Computational Decision Making and Learning Group

Whether playing chess or deciding between ice-cream flavors, a main component of decision making is to try to foresee the consequences of our choices. This requires us to learn from the past, and to extrapolate our experiences into the future. How does the brain solve this enormous task? Our group investigates the way the brain supports decision making on the basis of previous experience, focusing on the impact of our memories on our decisions, but also on the impact of our decisions on memory and learning. Using computational modelling, behavioral analysis and magnetic resonance imaging, we have begun to unravel this interplay of learning and decision processes in the brain. We have shown for instance that when humans make choices, the activity patterns in orbitofrontal cortex are tailored to efficiently learn decision relevant aspects of the environment. We have also found that during periods of resting after a task, the hippocampus sequentially ‘replays’ those same relevant aspects of the environment -- presumably in order to strengthen the learning of the structure of the decision environment. Using similar techniques, we have also investigated how aging or anxiety affects such task relevant neural representations during navigation.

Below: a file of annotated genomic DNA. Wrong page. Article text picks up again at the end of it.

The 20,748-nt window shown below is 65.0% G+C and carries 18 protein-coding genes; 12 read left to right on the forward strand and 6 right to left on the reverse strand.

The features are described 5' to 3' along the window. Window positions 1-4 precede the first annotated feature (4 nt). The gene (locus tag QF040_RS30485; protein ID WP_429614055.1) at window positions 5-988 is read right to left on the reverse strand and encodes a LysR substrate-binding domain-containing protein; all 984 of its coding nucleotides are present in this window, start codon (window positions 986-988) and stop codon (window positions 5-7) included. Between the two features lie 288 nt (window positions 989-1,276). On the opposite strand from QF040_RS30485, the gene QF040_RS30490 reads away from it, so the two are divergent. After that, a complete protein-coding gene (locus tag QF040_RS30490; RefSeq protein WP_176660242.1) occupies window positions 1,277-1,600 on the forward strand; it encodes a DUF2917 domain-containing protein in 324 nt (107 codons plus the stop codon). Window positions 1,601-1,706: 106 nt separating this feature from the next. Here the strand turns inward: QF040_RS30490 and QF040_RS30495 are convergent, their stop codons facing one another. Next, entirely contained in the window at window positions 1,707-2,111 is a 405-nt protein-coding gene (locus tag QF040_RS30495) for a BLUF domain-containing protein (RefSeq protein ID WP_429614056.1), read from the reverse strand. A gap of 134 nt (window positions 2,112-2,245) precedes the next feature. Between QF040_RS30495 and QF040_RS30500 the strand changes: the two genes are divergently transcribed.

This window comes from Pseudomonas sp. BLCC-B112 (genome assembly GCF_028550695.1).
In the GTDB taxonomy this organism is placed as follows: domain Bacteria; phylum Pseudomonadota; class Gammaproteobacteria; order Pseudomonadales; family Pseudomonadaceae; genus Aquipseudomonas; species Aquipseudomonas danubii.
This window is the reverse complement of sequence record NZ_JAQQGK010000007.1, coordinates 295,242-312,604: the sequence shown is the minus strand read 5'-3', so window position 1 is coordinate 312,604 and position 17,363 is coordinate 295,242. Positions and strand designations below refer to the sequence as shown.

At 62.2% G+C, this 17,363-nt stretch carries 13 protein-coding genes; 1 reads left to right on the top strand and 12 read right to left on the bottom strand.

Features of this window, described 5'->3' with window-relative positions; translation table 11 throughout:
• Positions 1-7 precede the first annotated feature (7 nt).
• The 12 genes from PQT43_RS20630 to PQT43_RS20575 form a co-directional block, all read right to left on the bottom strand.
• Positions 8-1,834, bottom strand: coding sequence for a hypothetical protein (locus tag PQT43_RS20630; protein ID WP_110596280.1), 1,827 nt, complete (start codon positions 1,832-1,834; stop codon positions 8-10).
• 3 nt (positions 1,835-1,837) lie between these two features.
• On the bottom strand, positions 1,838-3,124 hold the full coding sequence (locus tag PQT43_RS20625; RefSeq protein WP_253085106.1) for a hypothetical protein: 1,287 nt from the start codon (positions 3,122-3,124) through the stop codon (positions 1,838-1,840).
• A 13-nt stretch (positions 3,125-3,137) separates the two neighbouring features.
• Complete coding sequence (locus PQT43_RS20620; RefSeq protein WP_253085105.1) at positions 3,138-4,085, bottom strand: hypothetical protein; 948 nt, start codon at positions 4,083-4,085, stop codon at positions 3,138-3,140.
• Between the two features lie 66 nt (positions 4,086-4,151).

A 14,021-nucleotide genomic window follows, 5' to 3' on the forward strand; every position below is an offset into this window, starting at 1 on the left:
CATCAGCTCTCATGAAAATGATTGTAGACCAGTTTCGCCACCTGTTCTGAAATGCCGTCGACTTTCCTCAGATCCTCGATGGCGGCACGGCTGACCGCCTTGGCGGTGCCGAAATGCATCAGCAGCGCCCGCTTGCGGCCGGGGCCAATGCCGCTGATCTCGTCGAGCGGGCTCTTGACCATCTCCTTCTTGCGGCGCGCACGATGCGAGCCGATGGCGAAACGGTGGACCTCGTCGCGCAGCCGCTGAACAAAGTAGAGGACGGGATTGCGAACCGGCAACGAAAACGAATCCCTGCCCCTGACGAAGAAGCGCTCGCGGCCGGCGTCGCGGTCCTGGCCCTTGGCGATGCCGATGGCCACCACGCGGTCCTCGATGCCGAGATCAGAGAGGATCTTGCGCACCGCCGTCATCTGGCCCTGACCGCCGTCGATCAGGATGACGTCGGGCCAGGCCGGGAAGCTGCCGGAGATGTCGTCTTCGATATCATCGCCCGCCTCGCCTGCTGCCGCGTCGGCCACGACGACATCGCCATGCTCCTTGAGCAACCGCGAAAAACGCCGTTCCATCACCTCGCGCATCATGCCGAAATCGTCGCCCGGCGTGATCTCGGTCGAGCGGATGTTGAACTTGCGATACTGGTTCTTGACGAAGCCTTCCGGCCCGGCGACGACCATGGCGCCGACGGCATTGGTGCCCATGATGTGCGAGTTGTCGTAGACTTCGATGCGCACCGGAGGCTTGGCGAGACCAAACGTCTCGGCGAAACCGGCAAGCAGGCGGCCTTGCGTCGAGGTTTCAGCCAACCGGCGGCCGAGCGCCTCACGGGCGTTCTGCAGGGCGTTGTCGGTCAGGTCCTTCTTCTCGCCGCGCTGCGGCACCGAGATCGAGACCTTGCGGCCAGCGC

Key References

Schuck, N. W., & Niv, Y. (2019). Sequential replay of nonspatial task states in the human hippocampus. Science, 364(6447):eaaw5181. doi:10.1126/science.aaw5181

Kaplan*, R., Schuck*, N. W., Doeller, C. F. (2017).The role of mental maps in decision-making. Trends in Neurosciences, 40 (5), 256-259.
(*shared first authorship)

Schuck, N.W., Cai, M.B., Wilson, R.C. & Niv, Y. (2016). Human orbitofrontal cortex represents a cognitive map of state space. Neuron, 91 (6), 1402-1412.

Schuck, N.W., Gaschler, R., Wenke, D., Heinzle, J., Haynes, J.-D. & Reverberi, C. (2015). Medial Prefrontal Cortex Predicts Internally Driven Strategy Shifts. Neuron, 86(1), 331-340.

Eppinger, B., Schuck, N.W., Nystrom, L.E., Cohen, J.D. (2013). Reduced striatal responses to reward prediction errors in older compared with younger adults. Journal of Neuroscience, 33 (24), 9905-9912.

Schuck, N.W., Doeller, C.F., Frensch, P.A., Polk, T.A., Lindenberger, U. & Li, S.-C. (2015). Human Aging Alters Neural Computation and Representations During Spatial Navigation. NeuroImage, 117, 141-150.

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